Our love af­fair with through-the-lens (TTL) viewfind­ing will be re­placed with Elec­tronic Viewfind­ers (EVFs), which are quickly grow­ing in so­phis­ti­ca­tion. Out­side the realm of the pro­fes­sional stu­dio, porta­bil­ity will dom­i­nate de­sign cri­te­ria. But even in the stu­dio, pro­vid­ing that im­age qual­ity is not re­duced, small will en­tice.

Cam­era soft­ware is mov­ing to­wards a closer al­liance with mo­bile op­er­at­ing sys­tems such as An­droid in or­der to ben­e­fit more di­rectly from cross-pol­li­nat­ing soft­ware. In­ter­net- or Wi-Fi–ca­pa­ble cam­eras will come to full ma­tu­rity when band­width im­proves, along­side new com­pres­sion al­go­rithms for JPEG and RAW files. Then: en­ter cloud stor­age.

Fu­ture pho­tog­ra­phers will be­come post-pro­duc­tion ex­perts. An im­age that has cap­tured all the de­tail be­tween 000 000 000 and 255 255 255 can to­day be post-edited to achieve al­most any de­sired im­age, when we once had to ad­just set­tings for the ‘de­ci­sive mo­ment’. Want bokeh? No prob­lem, use af­ter-fo­cus edit­ing soft­ware.

Post-pro­duc­tion has al­ready be­gun to usher in ex­cit­ing new be­gin­nings and re­de­fine the con­cept of a ‘pho­to­graph’, and this will only ac­cel­er­ate. Take an im­age and, us­ing Adobe Af­ter Ef­fects edit­ing soft­ware,

sep­a­rate im­age com­po­nents into lay­ers, then add mo­tion. Voila: a hy­brid mov­ing/still im­age, set to take ad­van­tage of mag­a­zines’ in­ex­orable move to a dig­i­tal plat­form.

The mo­bile plat­form (phones and tablets) has also seen an in­crease in post-pro­duc­tion soft­ware. Its rise has been gen­er­ated by global de­vel­op­ers rush­ing for com­mer­cial gain on the app mar­ket. We have moved from desk­tops to lap­tops for edit­ing. Now tablets will chal­lenge the domain of lap­tops. Fa­cil­i­tated by a host of in­te­grated soft­ware, the mo­bile plat­form, through sim­ple con­ve­nience, will be­come the plat­form where per­haps 70 per cent of our post pro­duc­tion takes place.

On­line is the dom­i­nant for­mat for view­ing images. The reper­cus­sions for pho­tog­ra­phers are be­com­ing ap­par­ent. On­line view­ing has meant a pho­tog­ra­pher has limited con­trol over how their im­age will be viewed by oth­ers. Con­trast, sat­u­ra­tion, and ex­po­sure, for ex­am­ple, are at the mercy of screen man­u­fac­tur­ers. And a uni­ver­sal screen cal­i­bra­tion seems un­likely.

Add to this the mock­ery the in­ter­net and dig­i­tal tech­nol­ogy have made of in­tel­lec­tual prop­erty (IP). Once an im­age en­ters the cloud, IP has for most prac­ti­cal pur­poses been re­lin­quished. This has been en­cour­aged by many providers of so­cial-view­ing plat­forms. Be­cause of this, en­ter­pris­ing pho­tog­ra­phers will em­bark on new in­come-earn­ing mod­els such as ‘pay per click’.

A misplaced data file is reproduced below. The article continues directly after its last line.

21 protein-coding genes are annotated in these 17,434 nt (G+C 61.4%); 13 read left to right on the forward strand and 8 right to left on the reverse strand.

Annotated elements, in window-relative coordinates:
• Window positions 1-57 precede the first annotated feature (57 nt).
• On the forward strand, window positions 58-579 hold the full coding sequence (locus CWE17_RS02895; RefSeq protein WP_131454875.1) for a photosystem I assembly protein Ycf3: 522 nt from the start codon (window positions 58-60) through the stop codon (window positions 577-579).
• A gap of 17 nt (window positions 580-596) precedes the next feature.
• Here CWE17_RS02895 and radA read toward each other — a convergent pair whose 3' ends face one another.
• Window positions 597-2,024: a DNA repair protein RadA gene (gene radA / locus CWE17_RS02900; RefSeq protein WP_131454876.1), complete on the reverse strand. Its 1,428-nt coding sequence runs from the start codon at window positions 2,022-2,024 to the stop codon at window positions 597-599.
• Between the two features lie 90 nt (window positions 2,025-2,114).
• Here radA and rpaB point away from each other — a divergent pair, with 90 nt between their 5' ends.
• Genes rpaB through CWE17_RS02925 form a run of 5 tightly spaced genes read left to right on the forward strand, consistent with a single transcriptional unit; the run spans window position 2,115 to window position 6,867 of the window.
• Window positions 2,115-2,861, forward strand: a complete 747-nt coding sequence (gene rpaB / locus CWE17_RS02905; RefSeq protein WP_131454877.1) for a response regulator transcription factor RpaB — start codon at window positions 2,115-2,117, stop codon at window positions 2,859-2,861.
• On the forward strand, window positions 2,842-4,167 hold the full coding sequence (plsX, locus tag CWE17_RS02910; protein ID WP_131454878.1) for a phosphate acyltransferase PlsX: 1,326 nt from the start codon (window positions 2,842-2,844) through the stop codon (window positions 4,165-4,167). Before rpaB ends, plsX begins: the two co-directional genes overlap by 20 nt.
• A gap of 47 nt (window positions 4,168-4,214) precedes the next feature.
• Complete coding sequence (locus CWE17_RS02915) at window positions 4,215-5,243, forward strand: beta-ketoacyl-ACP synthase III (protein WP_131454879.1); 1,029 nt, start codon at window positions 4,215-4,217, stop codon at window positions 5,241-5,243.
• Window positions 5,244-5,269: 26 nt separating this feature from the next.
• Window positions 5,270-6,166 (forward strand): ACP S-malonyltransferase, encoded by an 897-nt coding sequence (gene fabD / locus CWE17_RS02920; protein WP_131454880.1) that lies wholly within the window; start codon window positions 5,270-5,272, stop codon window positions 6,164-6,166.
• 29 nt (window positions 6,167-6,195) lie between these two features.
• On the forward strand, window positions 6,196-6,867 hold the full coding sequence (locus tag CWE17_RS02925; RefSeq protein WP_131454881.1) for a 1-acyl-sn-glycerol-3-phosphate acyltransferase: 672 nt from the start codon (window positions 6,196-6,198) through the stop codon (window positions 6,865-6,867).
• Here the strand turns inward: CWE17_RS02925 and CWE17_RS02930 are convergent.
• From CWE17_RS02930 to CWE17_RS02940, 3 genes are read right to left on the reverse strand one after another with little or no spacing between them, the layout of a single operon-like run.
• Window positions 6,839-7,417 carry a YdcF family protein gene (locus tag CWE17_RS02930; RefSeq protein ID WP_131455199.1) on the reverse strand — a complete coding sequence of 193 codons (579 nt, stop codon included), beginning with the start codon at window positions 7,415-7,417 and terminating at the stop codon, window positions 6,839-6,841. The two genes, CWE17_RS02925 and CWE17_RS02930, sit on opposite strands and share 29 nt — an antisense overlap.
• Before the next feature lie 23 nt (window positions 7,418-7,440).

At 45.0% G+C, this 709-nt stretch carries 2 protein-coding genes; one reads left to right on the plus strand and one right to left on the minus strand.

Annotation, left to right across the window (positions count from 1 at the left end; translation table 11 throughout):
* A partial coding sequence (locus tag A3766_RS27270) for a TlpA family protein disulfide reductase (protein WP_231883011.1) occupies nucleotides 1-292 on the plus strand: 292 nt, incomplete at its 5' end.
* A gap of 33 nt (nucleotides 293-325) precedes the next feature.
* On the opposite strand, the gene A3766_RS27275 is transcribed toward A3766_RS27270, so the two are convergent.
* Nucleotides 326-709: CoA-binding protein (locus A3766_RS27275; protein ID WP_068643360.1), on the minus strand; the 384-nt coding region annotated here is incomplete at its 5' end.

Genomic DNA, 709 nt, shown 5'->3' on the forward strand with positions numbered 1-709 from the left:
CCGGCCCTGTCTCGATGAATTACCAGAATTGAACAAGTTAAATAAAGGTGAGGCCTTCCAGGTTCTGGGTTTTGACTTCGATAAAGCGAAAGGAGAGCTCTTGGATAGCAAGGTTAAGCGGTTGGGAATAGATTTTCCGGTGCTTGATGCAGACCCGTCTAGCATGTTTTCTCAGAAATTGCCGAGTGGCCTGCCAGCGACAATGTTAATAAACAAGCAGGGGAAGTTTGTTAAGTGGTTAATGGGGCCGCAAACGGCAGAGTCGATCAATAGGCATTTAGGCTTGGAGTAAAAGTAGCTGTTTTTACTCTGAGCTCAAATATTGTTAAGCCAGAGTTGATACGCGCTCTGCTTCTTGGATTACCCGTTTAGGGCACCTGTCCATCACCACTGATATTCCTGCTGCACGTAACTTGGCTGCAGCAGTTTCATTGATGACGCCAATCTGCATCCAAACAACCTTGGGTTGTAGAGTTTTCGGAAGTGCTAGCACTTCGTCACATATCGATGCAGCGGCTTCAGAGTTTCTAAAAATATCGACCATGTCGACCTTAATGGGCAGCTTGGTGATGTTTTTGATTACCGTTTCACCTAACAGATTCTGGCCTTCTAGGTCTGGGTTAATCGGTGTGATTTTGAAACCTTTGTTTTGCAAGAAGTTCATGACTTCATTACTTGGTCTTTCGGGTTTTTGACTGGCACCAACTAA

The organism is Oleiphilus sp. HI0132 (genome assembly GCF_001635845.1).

Fur­ther­more, the dig­i­tal dark­room has oblit­er­ated the no­tion of a one-off print and the con­cept of a limit­ededi­tion run. This, how­ever, has not in­hib­ited the growth of the fine-art photography mar­ket. In-vogue images amass con­sid­er­able sums of money at art auc­tions. A Cindy Sher­man pho­to­graph sold for US$2.7 mil­lion in 2010. A 1999 im­age by An­dreas Gursky with post-pro­duc­tion edit­ing to re­move ex­tra­ne­ous de­tails, such as peo­ple walk­ing, sold for US$4.3 mil­lion. David Hock­ney, af­ter all, cre­ates iPad ‘paint­ings’ and sells the im­age com­plete with the de­vice.

To­day we have an ob­ses­sion with im­age sharp­ness. Cam­era man­u­fac­tur­ers at­tempt to trump each other on fo­cus tech­nol­ogy. The Olym­pus OMD has a five­point fo­cus sys­tem. Canon has ap­plied for patents over tech­nol­ogy which al­lows you to fo­cus your im­age af­ter it has been taken. Adobe Pho­to­shop has re­cently re­leased cam­era-shake-re­duc­tion soft­ware.

Is the fu­ture def­i­ni­tion of a ‘good’ im­age one that is ra­zor sharp? Go­ing back 50 years, our tol­er­ance for sharp­ness was cer­tainly much more re­laxed. Fo­cus ac­cu­racy was determined by the dex­ter­ity of our fin­gers to man­u­ally fo­cus. Richard Ave­don’s leg­endary photo book Noth­ing Per­sonal, for ex­am­ple, fea­tures sev­eral out-of-fo­cus images.

So, what is the fu­ture of photography? It’s the same as it al­ways has been and likely al­ways will be. No mat­ter the ad­vances in tech­nol­ogy, how you see will al­ways mat­ter more than the equip­ment you use to cap­ture an im­age. For over 50 years Daido Moriyama used the same Ri­coh com­pact cam­eras — to­day he is widely con­sid­ered a leg­end in street photography.

The fu­ture of photography will place ever more em­pha­sis on de­vel­op­ing your own voice. More than any other time in the his­tory of photography, the dig­i­tal arena gives us ac­ces­si­ble, pow­er­ful and cre­ative tools for self dis­cov­ery and ex­pres­sion. A pho­tog­ra­pher’s in­tent is more im­por­tant than the medium. De­vel­op­ing how we see must tran­scend the de­vice we see it with and the soft­ware we pro­duce it with, lest we be­come slaves to equip­ment and pro­cesses.